Ancestral Veneration is the sacred ritual and practice of honoring who came before.  I took an Ancestry DNA test for the first time from Ancestry.com. So will my Ancestry results match what my family has told me? I am African Guyanese. So let’s see who the DNA test says I am.

Here’s what Ancestry says on their website: AncestryDNA is the top-selling consumer DNA test, AncestryDNA can trace your roots back to 500+ global regions to help you discover the rich details of your family story, and only AncestryDNA can let you discover the recent migration paths and personally relevant historical details of your ancestors—all of it explorable with an interactive timeline.

:::Ancestratral veneration means honoring those who came before. If you want to learn more about the Law of Attraction Challenge, click here.

:::Wanna learn how to join me at the Goddess of Paris! Miracles and Manifesting Retreat? Learn more at GoddessOfParis.com

 

Watch!

My Ancestry DNA Results Revealed


[YouTube Video Link]

 

 

Ancestry DNA is the #1 selling consumer DNA test.* AncestryDNA can trace your roots back to 500+ global regions.* Discover the rich details of your family story with AncestryDNA.* Only AncestryDNA can let you discover the recent migration paths and personally relevant historical details of your ancestors—all of it explorable with an interactive timeline


Ancestry.com DNA Kits on Amazon

[Ancestry DNA Kits on Amazon]

 

 

Ancestry.com DNA Results: Ancestral Veneration

What I Know About My Ancestors:

I am Guyanese African American with a great-grandfather from Barbados. I believe that I am 100% Ashanti/Ghanian, although my grandparents are mixed with other things, including Caucasian and Native ancestors. My mom also was told she is a Fula descendent — I forgot to say that in the video.

I also forgot to say that in Guyana, we have SUCH strong Yoruba retention that chances are if you meet a girl child named Abiola, it is more likely that she is Guyanese than Nigerian. In my family we also have Abena, Adeola and many, many more Yoruba names. However, I assumed that our Yoruba heritage was from Nigeria so I always gravitated toward Nigerian culture. Most of the practices in the church my dad shepherds are Yoruba.

So what will my Ancestry.com DNA tests reveal? And what will my sister find out from her 23 and Me test? Watch the video to fnd out!!

 

My Ancestry DNA Test Results

Ancestry DNA Q&A from Amazon: Is It Accurate?

How many past generations does this test go back? Will it test going back a few hundred years?
The problem is that Ancestry is using an autosomal DNA test, which isn’t very accurate beyond 4-5 generations or so — and they even brag that this test is top-of-the-line, cutting-edge technology. This is a lie. The test performed by AncestryDNA is not accurate enough for genealogical purposes. The results for Europe are also imprecise since there are no true German, French, Belgium, Danish, Polish population references that could represent where people resided 500 years ago.
Download your Raw DNA results from ancestry and upload them to gedmatch.com which is free. Eurogenes will give you what you need. If it detects Amerindian in Eurogenes, it’s detecting Eurasian since Europeans and Native Americans have that ancestry in common. For those Americans who suspect Native American ancestry, take Dodecad World9 Admixture. It is shows up on the pie chart, it’s not noise, despite what others might say. Ethiohelix is for African Americans who want to know where in Africa their ancestors came .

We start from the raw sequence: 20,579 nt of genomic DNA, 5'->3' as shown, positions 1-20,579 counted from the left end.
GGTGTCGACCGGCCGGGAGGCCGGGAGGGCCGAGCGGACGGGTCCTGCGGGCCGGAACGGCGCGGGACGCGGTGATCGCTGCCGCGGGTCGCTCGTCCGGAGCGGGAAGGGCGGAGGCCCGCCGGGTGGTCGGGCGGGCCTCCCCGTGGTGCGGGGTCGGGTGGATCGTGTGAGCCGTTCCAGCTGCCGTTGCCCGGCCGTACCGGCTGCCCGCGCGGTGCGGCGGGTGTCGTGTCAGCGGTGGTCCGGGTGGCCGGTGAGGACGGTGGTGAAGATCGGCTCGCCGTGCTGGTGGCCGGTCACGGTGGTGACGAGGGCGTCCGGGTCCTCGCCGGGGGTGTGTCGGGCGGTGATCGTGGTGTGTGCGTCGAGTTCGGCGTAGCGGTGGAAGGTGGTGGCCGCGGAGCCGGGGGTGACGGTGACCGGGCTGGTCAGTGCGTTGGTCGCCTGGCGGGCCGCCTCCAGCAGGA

— by Sean Morrissey on July 15, 2016
Are these results on a par with 23andme? Are they identical or is there more info or less?
The two tests sequence slightly different parts of your genome, with 23’s test focusing on SNPs with known health and trait implications, while Ancestry looks at more regions known to inform admixture. 23’s test will tell you what your mtDNA is if you are female, and what your Y and mtDNA results are if you are male. Neither of these results are as powerful as the tests you can buy from Family Tree DNA.
23 has a chromosome browser, meaning that you can download matching segment info and use these data to find common ancestors. But, as others point out Ancestry has good tree integration. However, be aware that a sizable number of your Ancestry matches either have no trees or will have their trees locked or will ignore your requests for contact.
At $79 with free Prime shipping, and the ability to upload your results to FTDNA, Ancestry is clearly the best value for money right now. 23andMe’s so-called “health” results are certainly not worth the extra $120 and the company’s new site design is particularly bad. This may improve but right now I would go with Ancestry.
Don’t forget to fish in all the ponds: you can add your DNA results to GEDmatch.com for free, and see if you match others who have not tested at whatever site you decide to use. This ups the odds of finding close relatives. see less 

-By Ms. Parky on January 3
Does this give you raw genetic data such as for the mthfr gene mutation? That you could then get analyzed separately?
Actually, you can download your RAW DNA data from your Ancestry results and send it for a $5 analysis through promethease.com. For $5, you will receive a 40,00+ page report on a LOT of genetic information, including the BRCA1 and BCRA2 genes and Cystic Fibrosis.
-By Catherine St Clair on September 15